“Where the military as an institution has assumed a great deal of power, it is exercised not just along traditional political lines, but also along other societal concerns be they in the economic and social policy arenas and even cultural realms. In the process they create networks of influence that continue to exist and play an active role way after the generals have given up on the direct instruments of governance. So the question is how do you civilianize, really civilianize? Putting the military back in the barracks like they are in Western Europe or the United States and restrict their influence to predominantly military questions is harder than one thinks."

In Argentina, the military was very influential, but has been out of power since 1983. In Turkey, Barkey says the military has acted as self-appointed guardians of society. Their influence has waned recently under President Recep Tayyip Erdogan. In both.cas2.s, the generals had assumed power with a great deal of public support. Barkey says it's not clear whether the generals are just being quiet or have lost their power permanently.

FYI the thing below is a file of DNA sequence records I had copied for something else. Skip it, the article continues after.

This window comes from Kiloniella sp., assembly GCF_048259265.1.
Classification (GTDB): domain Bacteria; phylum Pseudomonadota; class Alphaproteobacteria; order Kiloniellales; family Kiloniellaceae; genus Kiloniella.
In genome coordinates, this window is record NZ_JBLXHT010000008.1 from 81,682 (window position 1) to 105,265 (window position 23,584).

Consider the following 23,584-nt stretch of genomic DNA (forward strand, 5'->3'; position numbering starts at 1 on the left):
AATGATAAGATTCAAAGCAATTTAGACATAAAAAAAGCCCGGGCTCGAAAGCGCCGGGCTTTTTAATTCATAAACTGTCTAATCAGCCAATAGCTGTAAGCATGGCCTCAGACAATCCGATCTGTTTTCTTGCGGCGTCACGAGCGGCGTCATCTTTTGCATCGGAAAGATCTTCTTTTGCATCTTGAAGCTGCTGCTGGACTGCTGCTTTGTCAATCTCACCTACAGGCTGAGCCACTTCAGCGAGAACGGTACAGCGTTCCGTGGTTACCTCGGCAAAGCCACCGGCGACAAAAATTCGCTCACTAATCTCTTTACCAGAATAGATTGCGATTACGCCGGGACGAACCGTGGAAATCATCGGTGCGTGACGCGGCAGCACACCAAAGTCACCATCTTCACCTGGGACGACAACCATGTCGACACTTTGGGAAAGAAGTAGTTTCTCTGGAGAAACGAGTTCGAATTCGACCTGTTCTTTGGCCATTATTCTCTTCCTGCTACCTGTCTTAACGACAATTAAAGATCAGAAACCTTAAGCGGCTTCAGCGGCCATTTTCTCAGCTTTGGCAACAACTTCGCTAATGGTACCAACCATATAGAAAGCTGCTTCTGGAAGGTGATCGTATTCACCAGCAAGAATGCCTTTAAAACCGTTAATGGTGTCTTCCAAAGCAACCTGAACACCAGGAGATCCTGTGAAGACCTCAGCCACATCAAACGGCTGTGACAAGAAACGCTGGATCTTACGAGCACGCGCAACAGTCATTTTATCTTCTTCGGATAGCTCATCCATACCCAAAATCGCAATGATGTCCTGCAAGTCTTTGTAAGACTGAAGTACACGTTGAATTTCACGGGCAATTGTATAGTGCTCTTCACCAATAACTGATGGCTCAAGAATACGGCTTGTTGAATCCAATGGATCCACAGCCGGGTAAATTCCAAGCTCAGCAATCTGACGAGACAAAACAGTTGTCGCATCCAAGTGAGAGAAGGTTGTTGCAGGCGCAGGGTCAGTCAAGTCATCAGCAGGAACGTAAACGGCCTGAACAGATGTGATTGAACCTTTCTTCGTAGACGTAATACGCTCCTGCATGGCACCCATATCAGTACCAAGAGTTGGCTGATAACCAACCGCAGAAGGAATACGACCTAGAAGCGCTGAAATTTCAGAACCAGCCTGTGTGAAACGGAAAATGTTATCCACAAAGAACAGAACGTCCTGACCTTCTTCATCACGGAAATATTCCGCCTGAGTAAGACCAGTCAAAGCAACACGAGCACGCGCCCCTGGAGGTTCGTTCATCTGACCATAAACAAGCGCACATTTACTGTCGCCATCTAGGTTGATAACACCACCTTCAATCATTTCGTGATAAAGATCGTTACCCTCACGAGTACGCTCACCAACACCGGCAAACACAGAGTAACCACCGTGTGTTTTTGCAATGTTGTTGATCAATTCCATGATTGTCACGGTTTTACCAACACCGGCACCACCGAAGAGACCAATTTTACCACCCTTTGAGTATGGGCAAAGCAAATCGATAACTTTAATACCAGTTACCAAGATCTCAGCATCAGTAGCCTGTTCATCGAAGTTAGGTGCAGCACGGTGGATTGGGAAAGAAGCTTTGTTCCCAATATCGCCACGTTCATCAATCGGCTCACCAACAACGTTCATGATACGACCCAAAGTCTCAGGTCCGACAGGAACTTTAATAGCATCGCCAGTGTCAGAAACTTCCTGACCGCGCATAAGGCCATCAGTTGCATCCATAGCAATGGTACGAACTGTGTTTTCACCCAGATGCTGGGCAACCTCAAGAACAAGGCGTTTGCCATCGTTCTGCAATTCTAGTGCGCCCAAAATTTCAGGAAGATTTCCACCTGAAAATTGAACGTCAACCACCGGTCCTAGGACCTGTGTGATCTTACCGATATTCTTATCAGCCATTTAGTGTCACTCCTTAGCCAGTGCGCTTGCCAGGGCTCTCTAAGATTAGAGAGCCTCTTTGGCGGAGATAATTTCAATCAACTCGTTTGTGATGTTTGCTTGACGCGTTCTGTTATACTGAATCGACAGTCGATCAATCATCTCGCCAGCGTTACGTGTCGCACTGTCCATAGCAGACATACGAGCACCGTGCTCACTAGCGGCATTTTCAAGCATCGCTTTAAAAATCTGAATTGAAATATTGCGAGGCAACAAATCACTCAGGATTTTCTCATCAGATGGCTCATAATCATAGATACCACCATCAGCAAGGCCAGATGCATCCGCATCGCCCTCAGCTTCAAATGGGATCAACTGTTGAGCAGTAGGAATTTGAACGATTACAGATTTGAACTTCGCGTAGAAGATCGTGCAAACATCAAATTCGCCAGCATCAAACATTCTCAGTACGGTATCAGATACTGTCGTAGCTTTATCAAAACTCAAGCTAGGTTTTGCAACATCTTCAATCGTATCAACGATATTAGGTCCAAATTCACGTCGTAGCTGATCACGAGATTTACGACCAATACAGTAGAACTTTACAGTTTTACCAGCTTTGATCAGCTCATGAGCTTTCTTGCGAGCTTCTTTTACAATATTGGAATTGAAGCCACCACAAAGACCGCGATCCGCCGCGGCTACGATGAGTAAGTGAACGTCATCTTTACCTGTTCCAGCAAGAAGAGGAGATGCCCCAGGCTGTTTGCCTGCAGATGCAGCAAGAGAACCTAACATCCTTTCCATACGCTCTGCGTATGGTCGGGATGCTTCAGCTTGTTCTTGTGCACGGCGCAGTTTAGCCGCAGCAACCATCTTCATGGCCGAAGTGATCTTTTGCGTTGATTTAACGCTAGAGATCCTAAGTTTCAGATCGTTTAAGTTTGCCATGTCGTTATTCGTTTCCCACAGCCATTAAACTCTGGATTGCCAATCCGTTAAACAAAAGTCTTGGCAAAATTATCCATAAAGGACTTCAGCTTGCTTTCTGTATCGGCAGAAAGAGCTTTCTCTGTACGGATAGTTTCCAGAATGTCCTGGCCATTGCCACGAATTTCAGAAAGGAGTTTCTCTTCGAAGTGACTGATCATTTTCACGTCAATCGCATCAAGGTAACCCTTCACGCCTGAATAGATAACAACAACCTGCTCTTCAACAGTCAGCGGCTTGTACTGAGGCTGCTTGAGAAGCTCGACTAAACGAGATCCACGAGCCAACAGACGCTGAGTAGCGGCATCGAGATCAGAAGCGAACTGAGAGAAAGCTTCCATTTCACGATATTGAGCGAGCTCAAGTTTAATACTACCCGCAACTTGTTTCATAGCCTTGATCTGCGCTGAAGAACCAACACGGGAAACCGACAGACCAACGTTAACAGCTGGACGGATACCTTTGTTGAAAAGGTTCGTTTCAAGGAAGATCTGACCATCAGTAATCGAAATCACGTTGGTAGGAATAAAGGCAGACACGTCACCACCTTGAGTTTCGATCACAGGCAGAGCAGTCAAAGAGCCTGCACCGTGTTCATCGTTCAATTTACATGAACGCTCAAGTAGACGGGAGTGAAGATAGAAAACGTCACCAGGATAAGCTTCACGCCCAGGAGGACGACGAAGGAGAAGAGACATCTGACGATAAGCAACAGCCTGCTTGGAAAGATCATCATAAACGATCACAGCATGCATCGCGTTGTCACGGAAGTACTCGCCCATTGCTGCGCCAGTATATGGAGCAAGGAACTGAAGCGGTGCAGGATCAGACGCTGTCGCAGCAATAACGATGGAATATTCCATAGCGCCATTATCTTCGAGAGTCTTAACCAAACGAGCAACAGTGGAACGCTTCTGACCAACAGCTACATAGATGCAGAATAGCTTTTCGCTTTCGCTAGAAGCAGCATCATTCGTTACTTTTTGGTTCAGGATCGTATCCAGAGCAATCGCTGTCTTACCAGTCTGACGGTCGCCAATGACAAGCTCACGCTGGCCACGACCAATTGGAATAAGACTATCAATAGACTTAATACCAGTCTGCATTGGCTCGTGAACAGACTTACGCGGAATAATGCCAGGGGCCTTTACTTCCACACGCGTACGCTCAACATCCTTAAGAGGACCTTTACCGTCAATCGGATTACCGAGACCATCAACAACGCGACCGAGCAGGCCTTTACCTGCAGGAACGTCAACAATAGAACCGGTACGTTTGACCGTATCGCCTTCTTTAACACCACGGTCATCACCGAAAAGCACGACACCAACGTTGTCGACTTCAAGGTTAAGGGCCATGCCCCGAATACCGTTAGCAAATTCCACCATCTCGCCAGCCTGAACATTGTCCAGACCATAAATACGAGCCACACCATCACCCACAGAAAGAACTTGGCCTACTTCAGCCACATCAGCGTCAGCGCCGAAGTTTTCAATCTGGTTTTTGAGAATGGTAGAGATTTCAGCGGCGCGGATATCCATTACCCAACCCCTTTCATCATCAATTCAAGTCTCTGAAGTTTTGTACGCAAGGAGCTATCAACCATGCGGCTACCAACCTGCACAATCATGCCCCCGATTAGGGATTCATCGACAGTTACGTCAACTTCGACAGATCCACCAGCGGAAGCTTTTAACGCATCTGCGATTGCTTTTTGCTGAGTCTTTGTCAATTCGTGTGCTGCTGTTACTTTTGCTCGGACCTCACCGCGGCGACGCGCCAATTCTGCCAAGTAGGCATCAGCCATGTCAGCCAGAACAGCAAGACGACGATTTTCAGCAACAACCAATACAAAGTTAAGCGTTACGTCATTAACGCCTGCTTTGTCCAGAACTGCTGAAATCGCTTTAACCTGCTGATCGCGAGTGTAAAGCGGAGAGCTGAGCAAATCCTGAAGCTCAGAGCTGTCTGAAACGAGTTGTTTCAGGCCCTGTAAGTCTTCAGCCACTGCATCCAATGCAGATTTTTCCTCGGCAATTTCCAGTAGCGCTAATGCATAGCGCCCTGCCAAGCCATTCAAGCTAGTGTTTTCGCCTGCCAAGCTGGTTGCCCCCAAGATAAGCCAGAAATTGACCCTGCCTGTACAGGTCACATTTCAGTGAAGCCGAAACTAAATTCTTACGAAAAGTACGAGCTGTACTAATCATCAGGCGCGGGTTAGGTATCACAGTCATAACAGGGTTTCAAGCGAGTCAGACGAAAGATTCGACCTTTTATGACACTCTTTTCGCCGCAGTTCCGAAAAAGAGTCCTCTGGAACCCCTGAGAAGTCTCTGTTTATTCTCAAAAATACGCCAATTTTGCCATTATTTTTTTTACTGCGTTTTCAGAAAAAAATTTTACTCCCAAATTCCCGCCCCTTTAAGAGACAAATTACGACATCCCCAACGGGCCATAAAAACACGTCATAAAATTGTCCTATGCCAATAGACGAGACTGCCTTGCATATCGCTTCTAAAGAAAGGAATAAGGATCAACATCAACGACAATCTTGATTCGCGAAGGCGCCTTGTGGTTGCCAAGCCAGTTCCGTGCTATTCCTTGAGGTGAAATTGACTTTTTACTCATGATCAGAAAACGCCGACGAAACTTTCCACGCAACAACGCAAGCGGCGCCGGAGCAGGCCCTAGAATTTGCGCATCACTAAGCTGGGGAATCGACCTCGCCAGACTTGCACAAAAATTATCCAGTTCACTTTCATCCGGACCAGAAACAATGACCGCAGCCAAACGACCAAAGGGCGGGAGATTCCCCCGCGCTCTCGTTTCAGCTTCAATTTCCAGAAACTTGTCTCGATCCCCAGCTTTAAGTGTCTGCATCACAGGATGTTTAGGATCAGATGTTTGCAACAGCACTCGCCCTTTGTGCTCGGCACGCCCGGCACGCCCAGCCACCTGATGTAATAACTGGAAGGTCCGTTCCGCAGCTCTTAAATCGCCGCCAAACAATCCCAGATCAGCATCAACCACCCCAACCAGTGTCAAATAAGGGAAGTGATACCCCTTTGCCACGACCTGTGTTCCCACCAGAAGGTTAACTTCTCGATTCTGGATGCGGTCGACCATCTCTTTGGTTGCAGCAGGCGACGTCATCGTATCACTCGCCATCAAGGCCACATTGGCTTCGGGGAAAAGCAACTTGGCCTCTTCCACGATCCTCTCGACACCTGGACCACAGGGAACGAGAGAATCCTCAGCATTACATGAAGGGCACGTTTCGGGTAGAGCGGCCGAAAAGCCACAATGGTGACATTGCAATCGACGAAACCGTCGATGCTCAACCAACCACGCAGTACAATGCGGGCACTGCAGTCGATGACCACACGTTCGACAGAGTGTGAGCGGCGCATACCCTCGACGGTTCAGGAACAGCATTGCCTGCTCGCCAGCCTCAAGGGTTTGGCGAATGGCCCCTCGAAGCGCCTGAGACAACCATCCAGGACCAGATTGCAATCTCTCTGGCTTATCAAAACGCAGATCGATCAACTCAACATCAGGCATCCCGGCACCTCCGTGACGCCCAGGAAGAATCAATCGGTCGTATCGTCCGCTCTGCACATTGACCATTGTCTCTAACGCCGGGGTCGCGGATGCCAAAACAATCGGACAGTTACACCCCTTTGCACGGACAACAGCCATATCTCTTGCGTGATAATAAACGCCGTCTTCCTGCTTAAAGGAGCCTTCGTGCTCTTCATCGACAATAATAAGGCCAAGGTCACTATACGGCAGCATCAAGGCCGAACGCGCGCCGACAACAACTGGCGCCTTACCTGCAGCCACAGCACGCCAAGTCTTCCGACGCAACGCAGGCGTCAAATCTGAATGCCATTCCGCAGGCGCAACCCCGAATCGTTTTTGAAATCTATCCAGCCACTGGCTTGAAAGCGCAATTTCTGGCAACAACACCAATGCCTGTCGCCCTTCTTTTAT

"That's the interesting question," he says. “I'm not sure, but I don't think they dragon has been slayed."

A Clearer Picture

Barkey has both an outsider's and insider's view of foreign policy decision making, intelligence, and diplomacy. From January 1998 through January 2000, he worked in the State Department's Office of Policy Planning where, among other things, he spearheaded a project to rethink the State Department’s intelligence output.

            "It was a terrific opportunity," he says. "Unless you have spent time in the belly of the beast you don't really understand how the beast works. Having experience inside is critical in terms of understanding how certain decisions are made. It's amazing how much I learned during that time.”